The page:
Back to school can be a challenging time for neurodivergent students

Today’s guest author is Linda Kryvoruka

Linda Kryvoruka is a retired Nurse Anesthetist who was always interested in social justice issues relating to disadvantaged populations, victims of wars and genocide, and child advocacy, especially regarding school systems and their methods of enforcing behavior. Linda is an alumnus participating in the Transitional Justice Lab at the Carter School for Peace and Conflict Resolution, with a special focus on carceral spaces and the school-to-prison pipeline. Linda is also now a volunteer with the Alliance Against Seclusion and Restraint.


Back to school is generally seen as a time for new clothes, new teachers, and new challenges for students of all ages. To autistic students, students with genetic conditions affecting behavior, and other disabled students, these activities can be fraught with landmines. How will they fit into these learning environments? Will the teachers understand your child’s individual needs? How best can your child access the curriculum while self-regulating his emotions and behavior?

The Alliance Against Seclusion and Restraint wants corporal punishment banned in all 50 states.

Today 19 states still employ corporal punishment tactics and measures that endanger children and threaten their safety. The rationale for seclusion and restraint is that a student needs to be removed from the classroom when he poses a threat to himself or others. There is no federal law on how these tactics are used or how long a child is forced into confined isolation. Is it 8 minutes or 8 hours? These punishments are discretionary, and it is unclear who decides these “last resort” measures in each school system. How many parents are informed about when, why, and how these students are restrained and secluded?

Restraint involves restricting a student’s movement through physical force or medication. For some students, being touched by another person can be a very traumatic experience. Restraint can be as minimal as pulling a child away from another person or object by touching his arm, physically strapping a student down, and applying arm and leg restraints to prevent movement.

Seclusion rooms are usually small, empty enclosures without windows or chairs with windows in the doors and magnetic locks. Make no mistake, the child is placed there involuntarily and cannot leave. Although the US Dept. of Education’s Office for Civil Rights requires school districts to report every time a student is restrained or secluded, as well as parental notification, the reported cases fall short, and many believe they are inaccurate. The federal watchdog, the Government Accountability Office, is investigating the quality of the data that school districts are reporting. So far, it seems that the numbers consistently show an under-reporting of these incidents. Most states still allow restraint and seclusion and require some form of regulation, reporting, and notification systems for parents; some, like Virginia, have no reporting requirements.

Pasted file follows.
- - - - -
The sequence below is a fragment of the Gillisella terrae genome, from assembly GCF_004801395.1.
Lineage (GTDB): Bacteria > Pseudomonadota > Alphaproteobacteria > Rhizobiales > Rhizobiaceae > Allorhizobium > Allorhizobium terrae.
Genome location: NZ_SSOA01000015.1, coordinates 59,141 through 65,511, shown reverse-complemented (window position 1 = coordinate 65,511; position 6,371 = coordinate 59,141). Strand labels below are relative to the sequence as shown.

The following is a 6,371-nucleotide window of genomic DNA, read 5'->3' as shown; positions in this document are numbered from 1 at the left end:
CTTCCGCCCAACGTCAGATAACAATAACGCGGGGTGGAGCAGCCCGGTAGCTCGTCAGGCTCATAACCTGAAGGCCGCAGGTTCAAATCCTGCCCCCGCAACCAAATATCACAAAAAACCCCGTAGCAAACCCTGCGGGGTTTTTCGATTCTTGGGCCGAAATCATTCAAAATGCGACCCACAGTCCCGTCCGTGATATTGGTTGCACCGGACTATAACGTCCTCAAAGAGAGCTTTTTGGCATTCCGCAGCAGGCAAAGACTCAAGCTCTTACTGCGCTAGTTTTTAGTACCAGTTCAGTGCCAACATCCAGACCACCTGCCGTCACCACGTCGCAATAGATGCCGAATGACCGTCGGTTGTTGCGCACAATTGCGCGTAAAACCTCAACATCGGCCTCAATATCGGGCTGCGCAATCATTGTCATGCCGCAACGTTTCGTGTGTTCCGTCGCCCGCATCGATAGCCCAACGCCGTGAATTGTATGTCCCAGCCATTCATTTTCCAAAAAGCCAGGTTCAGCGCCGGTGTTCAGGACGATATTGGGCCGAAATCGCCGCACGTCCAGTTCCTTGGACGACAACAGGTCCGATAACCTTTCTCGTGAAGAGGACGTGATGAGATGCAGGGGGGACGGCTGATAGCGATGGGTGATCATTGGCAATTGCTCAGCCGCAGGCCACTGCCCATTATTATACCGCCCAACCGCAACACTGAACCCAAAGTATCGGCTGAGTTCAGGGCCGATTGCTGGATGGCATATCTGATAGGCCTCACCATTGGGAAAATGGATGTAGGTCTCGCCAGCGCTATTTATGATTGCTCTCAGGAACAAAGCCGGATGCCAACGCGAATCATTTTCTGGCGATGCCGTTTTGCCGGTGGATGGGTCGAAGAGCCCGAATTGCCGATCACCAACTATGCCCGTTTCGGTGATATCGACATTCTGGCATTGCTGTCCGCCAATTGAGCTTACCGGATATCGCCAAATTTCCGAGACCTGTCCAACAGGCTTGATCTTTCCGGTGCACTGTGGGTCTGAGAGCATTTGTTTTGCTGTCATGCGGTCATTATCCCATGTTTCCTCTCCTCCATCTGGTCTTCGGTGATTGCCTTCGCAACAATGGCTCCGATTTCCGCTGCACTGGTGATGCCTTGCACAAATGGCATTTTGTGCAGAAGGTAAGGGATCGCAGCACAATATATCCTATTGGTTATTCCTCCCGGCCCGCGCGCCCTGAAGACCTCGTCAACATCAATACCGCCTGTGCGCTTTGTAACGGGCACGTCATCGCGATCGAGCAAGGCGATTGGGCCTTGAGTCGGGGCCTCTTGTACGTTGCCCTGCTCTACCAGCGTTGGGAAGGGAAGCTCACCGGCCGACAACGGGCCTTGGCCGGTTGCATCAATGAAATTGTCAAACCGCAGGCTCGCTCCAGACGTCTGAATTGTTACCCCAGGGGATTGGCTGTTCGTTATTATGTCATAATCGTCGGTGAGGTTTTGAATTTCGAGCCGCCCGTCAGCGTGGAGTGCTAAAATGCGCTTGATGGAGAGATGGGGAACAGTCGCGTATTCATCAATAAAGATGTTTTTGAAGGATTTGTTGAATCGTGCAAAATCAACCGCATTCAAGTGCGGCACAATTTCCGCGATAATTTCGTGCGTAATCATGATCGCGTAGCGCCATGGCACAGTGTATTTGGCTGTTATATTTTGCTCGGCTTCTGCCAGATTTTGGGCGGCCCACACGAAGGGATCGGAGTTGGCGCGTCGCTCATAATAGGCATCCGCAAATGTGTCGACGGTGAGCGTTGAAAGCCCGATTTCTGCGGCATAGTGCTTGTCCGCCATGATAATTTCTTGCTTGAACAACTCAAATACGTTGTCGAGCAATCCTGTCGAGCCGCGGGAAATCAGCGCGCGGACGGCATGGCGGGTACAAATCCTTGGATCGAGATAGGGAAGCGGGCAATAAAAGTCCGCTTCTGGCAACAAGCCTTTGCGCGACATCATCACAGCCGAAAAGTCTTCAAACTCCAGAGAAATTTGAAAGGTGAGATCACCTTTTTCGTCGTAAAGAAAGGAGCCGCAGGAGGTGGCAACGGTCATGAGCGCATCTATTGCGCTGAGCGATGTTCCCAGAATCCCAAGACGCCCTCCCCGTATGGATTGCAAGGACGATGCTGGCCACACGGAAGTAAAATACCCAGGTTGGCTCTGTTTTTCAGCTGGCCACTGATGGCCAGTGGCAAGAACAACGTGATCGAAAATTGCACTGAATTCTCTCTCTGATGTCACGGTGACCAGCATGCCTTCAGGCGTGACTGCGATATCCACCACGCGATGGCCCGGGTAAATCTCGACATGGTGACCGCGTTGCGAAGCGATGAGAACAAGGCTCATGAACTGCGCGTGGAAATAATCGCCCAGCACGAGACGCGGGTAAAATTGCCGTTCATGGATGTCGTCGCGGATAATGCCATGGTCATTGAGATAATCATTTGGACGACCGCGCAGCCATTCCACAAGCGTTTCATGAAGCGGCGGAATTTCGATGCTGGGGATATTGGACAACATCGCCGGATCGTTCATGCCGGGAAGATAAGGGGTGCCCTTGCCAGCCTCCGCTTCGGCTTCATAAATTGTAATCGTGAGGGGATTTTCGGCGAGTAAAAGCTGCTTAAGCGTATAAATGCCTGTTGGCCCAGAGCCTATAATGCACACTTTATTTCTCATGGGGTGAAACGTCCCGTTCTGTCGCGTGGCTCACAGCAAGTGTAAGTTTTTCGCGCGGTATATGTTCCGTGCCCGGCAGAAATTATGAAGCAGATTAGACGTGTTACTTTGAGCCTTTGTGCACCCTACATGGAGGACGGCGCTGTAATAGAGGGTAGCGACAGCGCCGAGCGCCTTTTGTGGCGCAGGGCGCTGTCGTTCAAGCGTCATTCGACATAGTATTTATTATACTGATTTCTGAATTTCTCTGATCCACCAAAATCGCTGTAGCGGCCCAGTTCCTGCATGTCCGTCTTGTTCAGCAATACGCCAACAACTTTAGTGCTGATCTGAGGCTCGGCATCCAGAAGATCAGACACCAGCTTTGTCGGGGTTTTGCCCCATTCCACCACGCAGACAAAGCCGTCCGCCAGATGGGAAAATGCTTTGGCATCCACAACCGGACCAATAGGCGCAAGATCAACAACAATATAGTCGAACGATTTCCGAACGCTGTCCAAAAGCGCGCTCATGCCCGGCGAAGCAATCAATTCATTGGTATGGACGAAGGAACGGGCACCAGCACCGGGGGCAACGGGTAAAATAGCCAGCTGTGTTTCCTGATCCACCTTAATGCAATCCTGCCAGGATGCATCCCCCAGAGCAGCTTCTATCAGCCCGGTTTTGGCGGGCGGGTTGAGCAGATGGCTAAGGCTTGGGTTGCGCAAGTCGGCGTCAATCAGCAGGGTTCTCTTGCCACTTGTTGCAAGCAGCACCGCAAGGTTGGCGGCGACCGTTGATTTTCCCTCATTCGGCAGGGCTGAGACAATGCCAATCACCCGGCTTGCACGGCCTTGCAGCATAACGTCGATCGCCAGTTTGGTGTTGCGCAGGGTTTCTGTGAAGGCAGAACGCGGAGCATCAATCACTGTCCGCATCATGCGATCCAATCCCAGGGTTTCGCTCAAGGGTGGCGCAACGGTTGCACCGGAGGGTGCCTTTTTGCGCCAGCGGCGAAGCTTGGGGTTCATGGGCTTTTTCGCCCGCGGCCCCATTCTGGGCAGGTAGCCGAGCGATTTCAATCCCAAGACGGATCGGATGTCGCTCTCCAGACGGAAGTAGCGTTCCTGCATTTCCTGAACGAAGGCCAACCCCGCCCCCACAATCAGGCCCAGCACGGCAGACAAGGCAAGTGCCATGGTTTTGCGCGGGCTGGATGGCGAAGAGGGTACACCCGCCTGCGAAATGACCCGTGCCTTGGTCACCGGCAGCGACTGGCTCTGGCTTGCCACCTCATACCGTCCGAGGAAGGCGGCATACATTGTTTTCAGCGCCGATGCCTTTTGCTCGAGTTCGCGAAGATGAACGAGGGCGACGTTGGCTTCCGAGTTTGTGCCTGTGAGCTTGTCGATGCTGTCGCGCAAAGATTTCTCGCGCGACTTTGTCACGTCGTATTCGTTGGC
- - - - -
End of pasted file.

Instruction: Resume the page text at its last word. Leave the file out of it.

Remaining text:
Last week, Missouri’s Cassville school district re-instated “paddling” as a last resort discipline measure, stating that the parents requested more forms of discipline through an anonymous survey.

This measure allows up to 2 paddles to a child’s buttocks and no more than three paddles to an adolescent/teenager. They must be done with a witness present and away from other students. Parents must be notified after the paddling occurs. No paddling or physical force is to be applied to the head or face. Parents can either “opt-in” or “opt-out” at any time. Since the US Supreme Court ruled that corporal punishment in schools was constitutional, it was left up to the states to enforce it, and Missouri is one of the remaining 19 states that allows it.

Who does not give permission? The student. All corporal punishment especially administered to a learning-disabled child, a non-speaking, or someone with poor behavior regulation, leaves the child traumatized, regressed, and scared. In many documented cases of prone restraint, some children and adolescents have died from asphyxia. Those voices are silenced forever. These students can face nightmares, shame, humiliation, and a hatred of school. Some may resort to self-destructive impulses. We can and must do better to ensure that all students are safe in any environment away from the security of their parents and homes.

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